Chime in guys, Just give me a moment to don my asbestos boxers…

You Will Learn
that a great many people do not like rudders, or even skegs. Some will tell you that they make the boat slower. Most people will tell you that you should learn to control your boat without a rudder or a skeg.

I own two boats with rudders and I would put one on if it was not there having paddled awhile with one. I fully agree that everyone should learn to control their boats without the assistance of a rudder or skeg. Ease of boat control without a rudder or skeg varies according to the boat. All boats, (I think), can be controlled using your paddle with various strokes and learning to cut turns.

On the other hand there are instances that I really appreciate having a rudder. Yesterday I was returning to my put in and had a fifteen mph wind on my nose and a max ebb that I was fighting the entire three and a half miles. Under those conditions, my boat(s), are much more controlable using a rudder.

Newer rudders and skegs are shaped to actually provide lift. The same type of shape used on a sailboats keel. I wonder how much of a speed robber a foil shapped rudder actually is. The rudder would provide some lifting force essentually countering some of the weight of the boat and paddler and would tend to make the boat faster. The drag would of course slow it down. The differance of these two would be interesting to see.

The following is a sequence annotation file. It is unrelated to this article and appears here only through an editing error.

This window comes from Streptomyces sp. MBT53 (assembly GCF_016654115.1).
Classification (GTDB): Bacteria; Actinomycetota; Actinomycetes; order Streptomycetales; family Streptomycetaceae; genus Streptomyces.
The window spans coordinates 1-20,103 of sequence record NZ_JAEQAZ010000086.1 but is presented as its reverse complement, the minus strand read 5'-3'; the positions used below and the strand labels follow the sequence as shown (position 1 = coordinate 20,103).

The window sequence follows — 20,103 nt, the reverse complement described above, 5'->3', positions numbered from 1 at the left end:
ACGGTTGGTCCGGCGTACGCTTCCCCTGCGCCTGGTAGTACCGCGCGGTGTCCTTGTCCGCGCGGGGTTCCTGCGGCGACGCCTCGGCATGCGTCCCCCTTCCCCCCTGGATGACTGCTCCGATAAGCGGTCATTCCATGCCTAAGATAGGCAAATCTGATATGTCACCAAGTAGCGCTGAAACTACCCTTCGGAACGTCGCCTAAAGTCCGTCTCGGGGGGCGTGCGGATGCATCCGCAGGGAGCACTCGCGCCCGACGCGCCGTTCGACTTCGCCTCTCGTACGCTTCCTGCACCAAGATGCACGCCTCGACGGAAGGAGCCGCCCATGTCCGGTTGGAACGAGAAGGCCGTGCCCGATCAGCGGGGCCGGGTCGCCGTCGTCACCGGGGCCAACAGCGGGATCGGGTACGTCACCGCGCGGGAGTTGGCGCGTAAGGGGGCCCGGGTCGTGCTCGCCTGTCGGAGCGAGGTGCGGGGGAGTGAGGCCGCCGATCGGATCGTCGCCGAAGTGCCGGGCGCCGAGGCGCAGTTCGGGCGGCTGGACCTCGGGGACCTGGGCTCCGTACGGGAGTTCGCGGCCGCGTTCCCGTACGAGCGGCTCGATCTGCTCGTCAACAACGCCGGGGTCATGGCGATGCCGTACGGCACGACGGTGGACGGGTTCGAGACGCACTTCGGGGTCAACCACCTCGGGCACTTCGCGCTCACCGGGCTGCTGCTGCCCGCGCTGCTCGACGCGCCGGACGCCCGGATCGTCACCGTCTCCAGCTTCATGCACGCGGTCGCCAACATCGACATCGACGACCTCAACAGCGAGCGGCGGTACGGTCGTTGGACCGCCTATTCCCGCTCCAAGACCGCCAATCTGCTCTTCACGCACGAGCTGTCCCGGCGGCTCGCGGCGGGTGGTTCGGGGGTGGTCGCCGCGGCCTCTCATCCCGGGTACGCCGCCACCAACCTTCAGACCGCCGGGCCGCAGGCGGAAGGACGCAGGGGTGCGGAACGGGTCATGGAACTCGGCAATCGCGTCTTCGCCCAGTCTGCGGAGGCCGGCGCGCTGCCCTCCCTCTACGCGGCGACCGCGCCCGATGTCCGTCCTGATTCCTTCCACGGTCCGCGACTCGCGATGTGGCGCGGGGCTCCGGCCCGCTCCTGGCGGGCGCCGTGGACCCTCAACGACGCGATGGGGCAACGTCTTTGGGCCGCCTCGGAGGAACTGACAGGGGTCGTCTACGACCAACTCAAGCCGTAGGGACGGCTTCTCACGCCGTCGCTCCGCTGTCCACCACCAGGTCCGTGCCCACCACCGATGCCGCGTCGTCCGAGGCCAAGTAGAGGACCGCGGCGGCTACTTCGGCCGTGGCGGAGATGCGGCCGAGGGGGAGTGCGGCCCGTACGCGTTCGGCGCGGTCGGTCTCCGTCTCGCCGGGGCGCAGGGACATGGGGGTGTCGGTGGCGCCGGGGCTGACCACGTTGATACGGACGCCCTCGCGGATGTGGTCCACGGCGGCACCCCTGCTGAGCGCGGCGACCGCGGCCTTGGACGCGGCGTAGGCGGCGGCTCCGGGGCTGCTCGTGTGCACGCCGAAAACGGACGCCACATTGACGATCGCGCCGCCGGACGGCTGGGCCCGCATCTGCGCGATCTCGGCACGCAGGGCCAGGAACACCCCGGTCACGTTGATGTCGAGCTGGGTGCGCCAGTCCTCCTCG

A rudder also provides a boat, (mine), with additional lateral stability which can be nice in squirly water.

All that said I would estimate that I use my rudder close to half the time that I am paddling.

happy paddling,


I would never purchase a boat with
a rudder. A skeg, is nice to have, but my sirius has not shown any need for the skeg in the three years I have been paddling it. My next boat, I beleive will have neither the rudder or skeg.


I have one boat with a rudder,

– Last Updated: Sep-05-05 2:43 PM EST –

a Prion Calabria, that really does need a rudder. In any type of following sea condition it is nearly impossible to stay on course without HEAVY edging and even back paddling. Even with the rudder deployed the paddler must constantly stay on top of it to maintain any kind of course. It is a fun boat for exploring up in creeks and streams and newbies like it because in calm conditions it is stable yet responds well to edging. So yes, some boats are better ruddered....